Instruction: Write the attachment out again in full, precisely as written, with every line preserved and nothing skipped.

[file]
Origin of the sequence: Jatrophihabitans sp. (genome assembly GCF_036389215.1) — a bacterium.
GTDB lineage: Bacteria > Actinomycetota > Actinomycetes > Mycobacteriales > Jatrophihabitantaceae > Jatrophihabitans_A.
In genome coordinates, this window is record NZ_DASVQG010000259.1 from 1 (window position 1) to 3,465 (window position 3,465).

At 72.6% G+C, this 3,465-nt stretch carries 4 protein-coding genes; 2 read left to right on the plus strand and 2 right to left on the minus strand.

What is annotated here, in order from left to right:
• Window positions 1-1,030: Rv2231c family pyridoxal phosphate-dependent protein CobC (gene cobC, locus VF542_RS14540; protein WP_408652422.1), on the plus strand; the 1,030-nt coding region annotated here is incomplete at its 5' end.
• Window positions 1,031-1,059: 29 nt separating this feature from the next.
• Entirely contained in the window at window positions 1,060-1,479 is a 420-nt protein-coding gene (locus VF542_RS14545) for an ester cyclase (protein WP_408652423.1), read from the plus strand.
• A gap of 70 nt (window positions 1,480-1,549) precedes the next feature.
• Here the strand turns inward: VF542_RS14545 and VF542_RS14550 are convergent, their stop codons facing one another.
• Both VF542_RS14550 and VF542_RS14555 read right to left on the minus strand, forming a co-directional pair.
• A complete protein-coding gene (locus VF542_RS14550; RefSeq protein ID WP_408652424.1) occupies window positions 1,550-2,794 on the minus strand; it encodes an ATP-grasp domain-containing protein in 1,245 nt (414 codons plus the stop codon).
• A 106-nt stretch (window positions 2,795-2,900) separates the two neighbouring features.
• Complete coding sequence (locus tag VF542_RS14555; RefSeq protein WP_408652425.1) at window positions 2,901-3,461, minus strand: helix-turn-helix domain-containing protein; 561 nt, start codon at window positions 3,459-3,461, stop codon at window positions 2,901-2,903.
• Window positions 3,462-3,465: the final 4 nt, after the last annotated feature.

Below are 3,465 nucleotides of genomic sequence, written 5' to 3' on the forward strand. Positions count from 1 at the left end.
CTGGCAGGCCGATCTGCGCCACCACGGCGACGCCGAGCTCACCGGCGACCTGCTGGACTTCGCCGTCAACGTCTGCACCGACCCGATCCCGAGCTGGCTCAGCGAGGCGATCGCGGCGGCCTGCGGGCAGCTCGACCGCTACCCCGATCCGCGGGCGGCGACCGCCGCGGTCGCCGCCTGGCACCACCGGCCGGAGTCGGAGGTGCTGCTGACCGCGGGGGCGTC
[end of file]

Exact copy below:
Origin of the sequence: Jatrophihabitans sp. (genome assembly GCF_036389215.1) — a bacterium.
GTDB lineage: Bacteria > Actinomycetota > Actinomycetes > Mycobacteriales > Jatrophihabitantaceae > Jatrophihabitans_A.
In genome coordinates, this window is record NZ_DASVQG010000259.1 from 1 (window position 1) to 3,465 (window position 3,465).

At 72.6% G+C, this 3,465-nt stretch carries 4 protein-coding genes; 2 read left to right on the plus strand and 2 right to left on the minus strand.

What is annotated here, in order from left to right:
• Window positions 1-1,030: Rv2231c family pyridoxal phosphate-dependent protein CobC (gene cobC, locus VF542_RS14540; protein WP_408652422.1), on the plus strand; the 1,030-nt coding region annotated here is incomplete at its 5' end.
• Window positions 1,031-1,059: 29 nt separating this feature from the next.
• Entirely contained in the window at window positions 1,060-1,479 is a 420-nt protein-coding gene (locus VF542_RS14545) for an ester cyclase (protein WP_408652423.1), read from the plus strand.
• A gap of 70 nt (window positions 1,480-1,549) precedes the next feature.
• Here the strand turns inward: VF542_RS14545 and VF542_RS14550 are convergent, their stop codons facing one another.
• Both VF542_RS14550 and VF542_RS14555 read right to left on the minus strand, forming a co-directional pair.
• A complete protein-coding gene (locus VF542_RS14550; RefSeq protein ID WP_408652424.1) occupies window positions 1,550-2,794 on the minus strand; it encodes an ATP-grasp domain-containing protein in 1,245 nt (414 codons plus the stop codon).
• A 106-nt stretch (window positions 2,795-2,900) separates the two neighbouring features.
• Complete coding sequence (locus tag VF542_RS14555; RefSeq protein WP_408652425.1) at window positions 2,901-3,461, minus strand: helix-turn-helix domain-containing protein; 561 nt, start codon at window positions 3,459-3,461, stop codon at window positions 2,901-2,903.
• Window positions 3,462-3,465: the final 4 nt, after the last annotated feature.

Below are 3,465 nucleotides of genomic sequence, written 5' to 3' on the forward strand. Positions count from 1 at the left end.
CTGGCAGGCCGATCTGCGCCACCACGGCGACGCCGAGCTCACCGGCGACCTGCTGGACTTCGCCGTCAACGTCTGCACCGACCCGATCCCGAGCTGGCTCAGCGAGGCGATCGCGGCGGCCTGCGGGCAGCTCGACCGCTACCCCGATCCGCGGGCGGCGACCGCCGCGGTCGCCGCCTGGCACCACCGGCCGGAGTCGGAGGTGCTGCTGACCGCGGGGGCGTC